Moscow: Moscow mayor's office has refused to authorize a gay pride parade planned for May 25 and will thwart any unsanctioned action, an official said. Gay activists filed a request earlier this week to stage a parade in the Russian capital, but Moscow authorities said their application was unlikely to be approved.

They also declined to allow a picket in Moscow's Sokolniki Park."We have sent a notification to the organizers that we have not given a go-ahead to the event," the city's top security official Alexei Mayorov said. Mayorov cited the society's likely "negative attitude" towards the action as a reason for banning the parade.

He also warned gay activists against trying to march without permission."If the organizers still try to hold the event, a certain reaction will follow and the action will be thwarted," Mayorov said. In 2012, the city's highest court upheld a municipal government ban on gay pride parades for next 100 years - passed after Nikolai Alekseyev, a leading gay rights activist, submitted a similar number of requests, filed in advance, the year before.

Homosexuality was only decriminalized in Russia in 1993 and anti-gay sentiment remains strong in the society which includes Russia's political establishment. In 2007, former Moscow mayor Yury Luzhkov described attempts to hold a gay parade in the capital as "satanic".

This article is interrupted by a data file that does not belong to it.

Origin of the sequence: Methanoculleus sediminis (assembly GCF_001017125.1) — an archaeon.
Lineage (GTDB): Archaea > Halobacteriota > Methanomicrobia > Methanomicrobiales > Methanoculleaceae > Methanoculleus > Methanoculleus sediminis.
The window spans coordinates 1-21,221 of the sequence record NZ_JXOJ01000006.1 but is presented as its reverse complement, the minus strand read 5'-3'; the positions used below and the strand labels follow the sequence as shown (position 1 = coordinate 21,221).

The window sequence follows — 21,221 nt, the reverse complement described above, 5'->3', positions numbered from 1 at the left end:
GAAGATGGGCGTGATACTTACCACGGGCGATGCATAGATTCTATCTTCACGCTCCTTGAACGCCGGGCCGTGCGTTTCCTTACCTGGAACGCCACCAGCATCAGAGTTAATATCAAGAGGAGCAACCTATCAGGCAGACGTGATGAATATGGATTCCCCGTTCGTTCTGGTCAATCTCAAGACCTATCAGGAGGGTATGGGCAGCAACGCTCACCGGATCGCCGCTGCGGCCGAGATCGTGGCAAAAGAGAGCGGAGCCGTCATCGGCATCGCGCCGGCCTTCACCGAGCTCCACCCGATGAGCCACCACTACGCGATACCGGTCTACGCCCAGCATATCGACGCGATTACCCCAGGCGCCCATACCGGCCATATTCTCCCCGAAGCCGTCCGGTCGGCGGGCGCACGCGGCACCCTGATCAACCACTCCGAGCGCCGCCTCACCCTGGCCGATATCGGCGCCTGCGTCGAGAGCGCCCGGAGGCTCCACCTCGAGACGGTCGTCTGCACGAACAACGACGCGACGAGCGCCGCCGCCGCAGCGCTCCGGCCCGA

The Russian authorities have never sanctioned a gay pride rally, though LGBT activists have been applying for permits in Moscow since 2006. Last May, St. Petersburg authorities permitted a rally against homophobia, but its participants were attacked by dozens of masked thugs, all of whom evaded arrest.

A ban on spreading "gay propaganda" among minors, currently under review in the Russian legislature, envisages fines of 4,000 to 500,000 rubles (USD 130 to USD 16,500) for individuals and organizations trying to convince minors of the benefits of same-sex relations.

Local legislatures in several Russian regions, including St. Petersburg and Novosibirsk, have already passed a similar law.


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